Going on a juice cleanse might sound appealing (if difficult).
Not only do you lose weight, but buzzwords such as ‘detox’ and ‘toxins’ and ‘purify’ and ‘cleanse’ make you feel you are on the righteous path towards clean good health.
With celebs like Rosie Huntington-Whiteley and Lea Michelle looking superbly gorgeous while sipping on their green drinks, why would you think otherwise?
Yes, there are health benefits of drinking freshly-made vegetable or fruit juice, but relying solely on it as your source of nutrition for a prolonged period of time (say a week or longer) might be doing more harm than you think.
Here’s what some experts say is happening to your body if you live solely on juice for an extended period.
1. A juice cleanse isn’t actually helping your body with detoxing
“The idea of a ‘detox’ diet is to rid our bodies of any stored up toxins, but the truth is that toxins do not build up for a harmful length of time if our organs are doing their job properly,” says Emma Brown, who has an MSc in Human Nutrition.
“Our liver, kidneys, digestive system and skin are a natural defence against anything harmful such as infection, drugs, bacteria, metabolic waste products and exogenous chemicals such as pesticides, and these systems work around the clock to remove anything harmful from the body as quickly as possible.”
So basically, going on a juice cleanse for a week isn’t really doing anything that your body isn’t capable of doing on its own.
2. In fact, it might just hinder the detoxing process
“There is no scientific evidence to support claims that juice cleanses help to aid the body’s natural detox systems – in actual fact, it could hinder it,” says Brown.
“Because juice diets are very limited, they remove fibre and protein from our diets for a short while – both of which are important for the body’s natural processes.
“Protein is needed for the normal functioning of the liver, and fibre is important for keeping the digestive system ticking over smoothly. Remove these from our diet and processes can be disrupted.”
3. Your skin might dry up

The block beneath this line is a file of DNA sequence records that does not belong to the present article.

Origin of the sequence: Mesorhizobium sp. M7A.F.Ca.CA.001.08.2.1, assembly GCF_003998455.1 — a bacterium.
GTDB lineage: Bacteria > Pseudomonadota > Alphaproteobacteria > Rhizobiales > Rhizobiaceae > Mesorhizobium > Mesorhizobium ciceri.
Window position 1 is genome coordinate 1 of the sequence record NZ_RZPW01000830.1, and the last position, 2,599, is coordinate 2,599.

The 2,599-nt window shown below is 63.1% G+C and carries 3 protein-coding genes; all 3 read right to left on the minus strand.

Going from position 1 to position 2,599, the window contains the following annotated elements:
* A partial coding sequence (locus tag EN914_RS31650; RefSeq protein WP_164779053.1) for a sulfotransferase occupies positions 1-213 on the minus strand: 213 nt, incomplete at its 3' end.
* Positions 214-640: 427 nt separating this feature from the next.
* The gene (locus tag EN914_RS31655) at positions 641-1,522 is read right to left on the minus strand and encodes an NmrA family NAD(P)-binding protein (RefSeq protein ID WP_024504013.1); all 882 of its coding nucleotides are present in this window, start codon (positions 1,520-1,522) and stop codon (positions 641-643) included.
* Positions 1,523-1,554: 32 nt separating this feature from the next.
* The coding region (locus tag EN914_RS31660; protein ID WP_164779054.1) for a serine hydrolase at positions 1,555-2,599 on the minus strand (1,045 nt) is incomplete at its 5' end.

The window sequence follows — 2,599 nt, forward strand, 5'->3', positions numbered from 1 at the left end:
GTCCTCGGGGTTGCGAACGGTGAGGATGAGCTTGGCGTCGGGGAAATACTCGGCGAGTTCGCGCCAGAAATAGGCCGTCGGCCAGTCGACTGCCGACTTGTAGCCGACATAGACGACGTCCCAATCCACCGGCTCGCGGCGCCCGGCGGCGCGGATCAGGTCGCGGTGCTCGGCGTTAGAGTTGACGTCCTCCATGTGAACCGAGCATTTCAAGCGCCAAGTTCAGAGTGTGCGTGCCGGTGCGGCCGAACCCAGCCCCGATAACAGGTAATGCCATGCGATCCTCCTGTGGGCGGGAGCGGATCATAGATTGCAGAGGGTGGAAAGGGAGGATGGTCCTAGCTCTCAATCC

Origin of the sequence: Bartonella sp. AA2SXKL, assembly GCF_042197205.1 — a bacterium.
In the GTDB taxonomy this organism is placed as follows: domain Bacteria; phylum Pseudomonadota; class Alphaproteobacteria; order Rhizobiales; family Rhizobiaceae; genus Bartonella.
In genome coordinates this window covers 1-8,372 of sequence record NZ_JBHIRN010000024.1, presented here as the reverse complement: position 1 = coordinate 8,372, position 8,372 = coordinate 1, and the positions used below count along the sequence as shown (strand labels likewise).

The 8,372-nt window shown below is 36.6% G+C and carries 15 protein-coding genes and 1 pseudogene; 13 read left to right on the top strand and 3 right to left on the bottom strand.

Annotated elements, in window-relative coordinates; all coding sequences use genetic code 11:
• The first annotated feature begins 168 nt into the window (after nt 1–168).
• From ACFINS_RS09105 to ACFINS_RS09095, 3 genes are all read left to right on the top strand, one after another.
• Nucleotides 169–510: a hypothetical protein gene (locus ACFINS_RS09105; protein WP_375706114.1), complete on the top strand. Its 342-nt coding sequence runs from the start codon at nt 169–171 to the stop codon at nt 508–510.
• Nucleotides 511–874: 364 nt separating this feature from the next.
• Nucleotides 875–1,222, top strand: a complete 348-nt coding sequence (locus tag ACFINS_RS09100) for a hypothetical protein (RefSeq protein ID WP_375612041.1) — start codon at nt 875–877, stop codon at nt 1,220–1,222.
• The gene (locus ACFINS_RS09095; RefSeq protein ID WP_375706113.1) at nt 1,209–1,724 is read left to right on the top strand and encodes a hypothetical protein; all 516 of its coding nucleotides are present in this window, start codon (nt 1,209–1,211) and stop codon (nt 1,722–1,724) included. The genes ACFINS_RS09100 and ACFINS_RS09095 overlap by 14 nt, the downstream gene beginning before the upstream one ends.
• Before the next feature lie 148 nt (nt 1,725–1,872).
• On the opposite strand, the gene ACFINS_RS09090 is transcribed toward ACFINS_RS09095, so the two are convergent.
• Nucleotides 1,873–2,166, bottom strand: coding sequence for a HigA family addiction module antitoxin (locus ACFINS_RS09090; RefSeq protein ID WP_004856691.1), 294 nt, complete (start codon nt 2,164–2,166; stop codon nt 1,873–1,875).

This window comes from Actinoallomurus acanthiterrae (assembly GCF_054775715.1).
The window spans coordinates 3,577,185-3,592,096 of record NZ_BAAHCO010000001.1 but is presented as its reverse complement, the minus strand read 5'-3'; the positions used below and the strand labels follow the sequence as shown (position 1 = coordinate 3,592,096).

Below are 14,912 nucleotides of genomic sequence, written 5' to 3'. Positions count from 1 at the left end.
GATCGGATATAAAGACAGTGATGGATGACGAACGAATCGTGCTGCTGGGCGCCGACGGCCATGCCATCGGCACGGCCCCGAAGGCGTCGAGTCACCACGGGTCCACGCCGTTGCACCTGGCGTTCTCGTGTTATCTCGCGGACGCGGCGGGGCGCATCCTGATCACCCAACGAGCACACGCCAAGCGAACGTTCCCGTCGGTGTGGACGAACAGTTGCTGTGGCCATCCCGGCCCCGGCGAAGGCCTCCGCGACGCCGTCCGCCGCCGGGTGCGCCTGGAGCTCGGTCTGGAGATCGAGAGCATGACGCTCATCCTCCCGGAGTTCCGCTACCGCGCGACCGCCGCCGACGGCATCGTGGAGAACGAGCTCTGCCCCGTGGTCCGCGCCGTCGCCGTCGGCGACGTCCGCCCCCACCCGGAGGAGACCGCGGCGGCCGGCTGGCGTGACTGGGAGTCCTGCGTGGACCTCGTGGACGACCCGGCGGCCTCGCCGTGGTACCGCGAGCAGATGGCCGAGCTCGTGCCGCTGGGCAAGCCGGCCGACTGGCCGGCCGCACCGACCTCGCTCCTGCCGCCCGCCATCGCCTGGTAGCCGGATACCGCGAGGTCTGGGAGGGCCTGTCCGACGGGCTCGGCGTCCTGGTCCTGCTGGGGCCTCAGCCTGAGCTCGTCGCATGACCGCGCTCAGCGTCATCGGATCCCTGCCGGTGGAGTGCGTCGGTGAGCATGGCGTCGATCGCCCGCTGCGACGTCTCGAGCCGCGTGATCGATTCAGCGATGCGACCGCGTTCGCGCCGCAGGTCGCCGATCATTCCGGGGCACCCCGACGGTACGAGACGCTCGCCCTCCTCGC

Here’s the thing. You might have read that a juice detox will result in a glowing healthy skin, but that’s not always the case (unless of course you’ve been eating huge amounts of junk food and have taken up juicing as part of your health kick).
Also, when you eat a low calorie diet, you use up water that is stored in your muscles with glycogen, causing your skin to feel dry.
“Balance is the key,” says Antonia Burrell, associate lecturer in the chemistry of aromatherapy at the London College of Fashion. “If someone is doing a juice fast then prolonging this can lead to a drier skin and potentially a prematurely ageing skin because of the lack of essential fatty acids being consumed.”
4. You will starve your body of vital nutrients
“Juice detoxes tend to only include fruit and veg, meaning they lack important nutrients such as protein, calcium and fibre,” says Brown.
“Protein is important for muscle repair, immune functions and metabolic processes, calcium is important for bone health and fibre is important for the healthy functioning of our bowels.
“Fibre, essential amino acids and good fats are very important for the correct functioning of our body’s internal processes.
“Removing these from our diet will mean our body is deprived of the important vitamins, minerals and nutrients it needs to function correctly and healthily.”
5. Removing fat from your diet means some vitamins can’t be absorbed into your body
A juice cleanse eliminates the possibility of eating fat altogether. But is that really a good thing?
“Good fats are very important for the correct functioning of our body’s internal processes. Removing these from the diet can mean the body can’t perform at its optimum level,” says Brown.
“For example, fat soluble vitamins A, D, K and E require fats in the diet in order to be absorbed.
“If your diet does not include some fat, the uptake of these vitamins from food will be limited.”
6. You could be damaging your teeth
Juices, especially fruit juices, not only damage your teeth, they aren’t good for your gums either.
“Diets like juice cleanse can cause insulin levels to peak and then plummet. Over time, this alters the structure of collagen in the body and therefore affects your gums – as it’s collagen fibres that hold your teeth in place,” says Dr Sameer Patel, clinical director at Elleven.
“Not only that, the juice from fruit and vegetables, especially fruit, tend to have a high acid content which severely damages the enamel of your teeth in a similar way to fizzy drinks.
“Although fruit and vegetables are considered healthy acids, this is only the case when they are consumed as a whole, rather than as a concentrated juice.
“Ultimately this can lead to teeth sensitivity as the protective layer of enamel is worn down and eroded by the juice.”
7. You might end up feeling more stressed
“There are possible benefits of juice detox, that include feeling ‘lighter’ and more energised,” says Cassandra Barns, nutritionist at NutriCentre.